7 Reasons Non-instrumentality MPS Charter Schools Should Pay their Fair Share

Banner painted last February during the Milwaukee Art Build for Public Education. The image was designed by local artist and MPS teacher John Fleissner (Photo credit: Joe Brusky).

Over the past 25 years, Milwaukee Public School (MPS) students have paid the price for school privatization experiments in the City of Milwaukee. MPS classrooms are bursting at the seams while programs essential to a well-rounded curriculum such as art, gym, and music have been drastically reduced or eliminated.  

Now the school privatizers have come knocking on MPS’s backdoor negotiating lucrative leases for MPS buildings. Charter school operators love this backdoor loophole because it allows them to remain independent from MPS school board oversight and the stringent legal requirements that public schools fall under.

Below are seven reasons it’s time from MPS to revisit the lease rates for these privately operated schools:

1. Privately operated schools don’t serve all students

MPS funds should go to schools that serve all students. Non-instrumentality charters serve far fewer students with special needs or English language learners. They also have a practice of cherry picking high-performing students and pushing harder to teach students back to public schools.

MPS ALWAYS takes in new students–regardless of special needs, how much space is available, or the time of year. Simply put, public schools are the only schools with the commitment, capacity, and legal obligation to serve all students.


2. MPS privately operated charter schools were once expected to pay more

In 2006 the MPS School District had a board approved rate of $12/sq foot. The current lease for Carmen Northwest is less than half of the 2006 board recommendation coming in at a mere $5 per square foot–some come in at even less. The 2011-16 lease rate for Milwaukee College Prep was only $1 per year.

3. Non-instrumentality charter schools intend to break Milwaukee Public Schools

When we take a close look at the CEO’s and Board of Directors at these privately operated charter schools, there is a disturbing pattern of corporate elites with close ties to the Milwaukee Metropolitan Chamber of Commerce–the organization leading the lobbying efforts to expand privately operated charter and voucher schools in Milwaukee.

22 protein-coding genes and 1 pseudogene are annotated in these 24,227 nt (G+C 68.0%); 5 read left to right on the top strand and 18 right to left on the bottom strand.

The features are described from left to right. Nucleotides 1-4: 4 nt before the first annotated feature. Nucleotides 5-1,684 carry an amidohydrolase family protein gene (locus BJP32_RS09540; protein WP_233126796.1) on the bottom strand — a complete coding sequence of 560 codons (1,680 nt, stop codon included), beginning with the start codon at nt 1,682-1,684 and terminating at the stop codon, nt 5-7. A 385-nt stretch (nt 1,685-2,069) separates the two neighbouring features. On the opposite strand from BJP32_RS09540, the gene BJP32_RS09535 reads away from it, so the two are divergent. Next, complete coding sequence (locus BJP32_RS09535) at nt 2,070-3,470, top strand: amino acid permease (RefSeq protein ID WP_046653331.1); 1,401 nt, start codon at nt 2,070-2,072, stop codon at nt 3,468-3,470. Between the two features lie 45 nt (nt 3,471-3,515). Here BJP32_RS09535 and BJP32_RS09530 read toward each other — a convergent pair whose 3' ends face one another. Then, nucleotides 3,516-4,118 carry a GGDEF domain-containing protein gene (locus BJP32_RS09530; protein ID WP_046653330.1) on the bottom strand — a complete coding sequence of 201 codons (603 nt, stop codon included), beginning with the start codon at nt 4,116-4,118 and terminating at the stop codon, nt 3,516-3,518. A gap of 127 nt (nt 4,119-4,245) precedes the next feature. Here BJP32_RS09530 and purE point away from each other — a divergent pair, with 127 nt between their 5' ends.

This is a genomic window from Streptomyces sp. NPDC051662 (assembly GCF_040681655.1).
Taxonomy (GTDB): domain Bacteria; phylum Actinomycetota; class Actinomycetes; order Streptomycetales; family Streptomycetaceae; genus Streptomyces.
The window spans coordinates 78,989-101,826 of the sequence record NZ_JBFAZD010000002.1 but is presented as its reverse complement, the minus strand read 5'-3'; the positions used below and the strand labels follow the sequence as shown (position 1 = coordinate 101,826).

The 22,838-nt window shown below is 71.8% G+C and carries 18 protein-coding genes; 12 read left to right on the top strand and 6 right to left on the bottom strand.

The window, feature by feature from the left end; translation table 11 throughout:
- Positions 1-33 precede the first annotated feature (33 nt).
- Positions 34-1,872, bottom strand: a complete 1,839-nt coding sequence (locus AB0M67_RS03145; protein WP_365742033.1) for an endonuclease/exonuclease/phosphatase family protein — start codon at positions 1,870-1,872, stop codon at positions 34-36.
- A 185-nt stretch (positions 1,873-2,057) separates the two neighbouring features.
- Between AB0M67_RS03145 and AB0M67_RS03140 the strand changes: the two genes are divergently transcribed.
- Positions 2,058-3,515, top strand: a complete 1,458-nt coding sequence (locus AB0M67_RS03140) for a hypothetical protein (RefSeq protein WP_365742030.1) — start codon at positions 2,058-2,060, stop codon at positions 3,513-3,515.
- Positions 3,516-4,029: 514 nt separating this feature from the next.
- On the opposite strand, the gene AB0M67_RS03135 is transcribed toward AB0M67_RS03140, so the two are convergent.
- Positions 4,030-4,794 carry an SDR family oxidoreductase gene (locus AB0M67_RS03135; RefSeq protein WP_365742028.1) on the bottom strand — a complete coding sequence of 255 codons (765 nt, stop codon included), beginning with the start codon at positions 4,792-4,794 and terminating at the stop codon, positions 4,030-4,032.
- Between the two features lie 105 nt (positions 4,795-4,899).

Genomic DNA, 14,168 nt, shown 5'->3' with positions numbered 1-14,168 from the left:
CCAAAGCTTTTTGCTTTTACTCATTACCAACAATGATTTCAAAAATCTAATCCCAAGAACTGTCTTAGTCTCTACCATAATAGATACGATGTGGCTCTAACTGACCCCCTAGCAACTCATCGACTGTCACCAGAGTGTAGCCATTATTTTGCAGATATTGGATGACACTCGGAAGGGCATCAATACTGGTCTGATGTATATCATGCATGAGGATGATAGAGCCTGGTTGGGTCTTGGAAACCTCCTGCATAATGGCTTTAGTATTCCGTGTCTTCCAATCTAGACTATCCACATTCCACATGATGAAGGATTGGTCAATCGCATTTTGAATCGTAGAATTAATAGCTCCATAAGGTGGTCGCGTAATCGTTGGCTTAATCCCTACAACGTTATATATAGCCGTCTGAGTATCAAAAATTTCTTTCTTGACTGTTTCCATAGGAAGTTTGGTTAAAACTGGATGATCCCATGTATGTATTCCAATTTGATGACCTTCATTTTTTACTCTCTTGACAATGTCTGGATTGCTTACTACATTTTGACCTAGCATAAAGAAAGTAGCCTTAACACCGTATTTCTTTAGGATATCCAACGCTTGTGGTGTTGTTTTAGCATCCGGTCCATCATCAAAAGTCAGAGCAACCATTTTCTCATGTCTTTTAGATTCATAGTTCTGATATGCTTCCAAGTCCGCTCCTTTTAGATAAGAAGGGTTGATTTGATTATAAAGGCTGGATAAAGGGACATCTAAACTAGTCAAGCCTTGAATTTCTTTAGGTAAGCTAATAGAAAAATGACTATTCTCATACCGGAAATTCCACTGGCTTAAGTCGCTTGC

4. Non-Instrumentality charter schools create a parallel school system that duplicates services and costs

The initial argument for non-instrumentality charters was that they would provide programs that our public schools aren’t offering. However, MPS continues to approve contracts for schools that duplicate services MPS already offers. College preparatory programs are not unique to privately operated schools.

5. Private charter schools pose a large financial risk to MPS and the city of Milwaukee

 TMJ 4 covers private charter school Universal Academy abruptly ending contract with MPS (Photo/TMJ 4, 4/20/17)

Independent charter schools are publicly funded but independently operated. Parents and the school board have very little say in how these schools operate. When privately operated schools chartered by MPS, like Universal Academy schools, closed their doors and turned in their keys, MPS had to swoop in unexpectedly and convert these schools and students back to MPS costing MPS over $1 million. Teachers were pulled with little notice from other schools to fill in the gaps. Hundreds of economically disadvantaged students have been displaced by these abrupt charter closings.  

6. Non-instrumentality charter schools break the rules and poach MPS students resulting in cuts to MPS programming


When traditional MPS public schools lose students to privately operated charters, they have to cut programming and services to students. Privately operated charters compete with MPS student recruitment. There have been instances where non-instrumentality charter schools will recruit alongside public MPS schools at recruitment fairs or even sneak open house advertisements into public schools despite MPS Administrative Procedure 5.01(3) requiring a lessee to be noncompetitive with Milwaukee Public Schools enrollment policies.  


7. MPS would have additional money for academic and social supports for students that need it the most
Above all, if MPS increases the lease rates on charter schools to a fair market value, the district could invest that money back into our schools to invest in class sizes small enough for one-on-one attention, robust career and tech ed. programs, fine arts, music, school counselors, and more.

It’s time to #RaiseTheRent!

Attend the Tuesday, January 9 School Board AFP Committee meeting to show your opposition to these sweetheart charter lease extensions.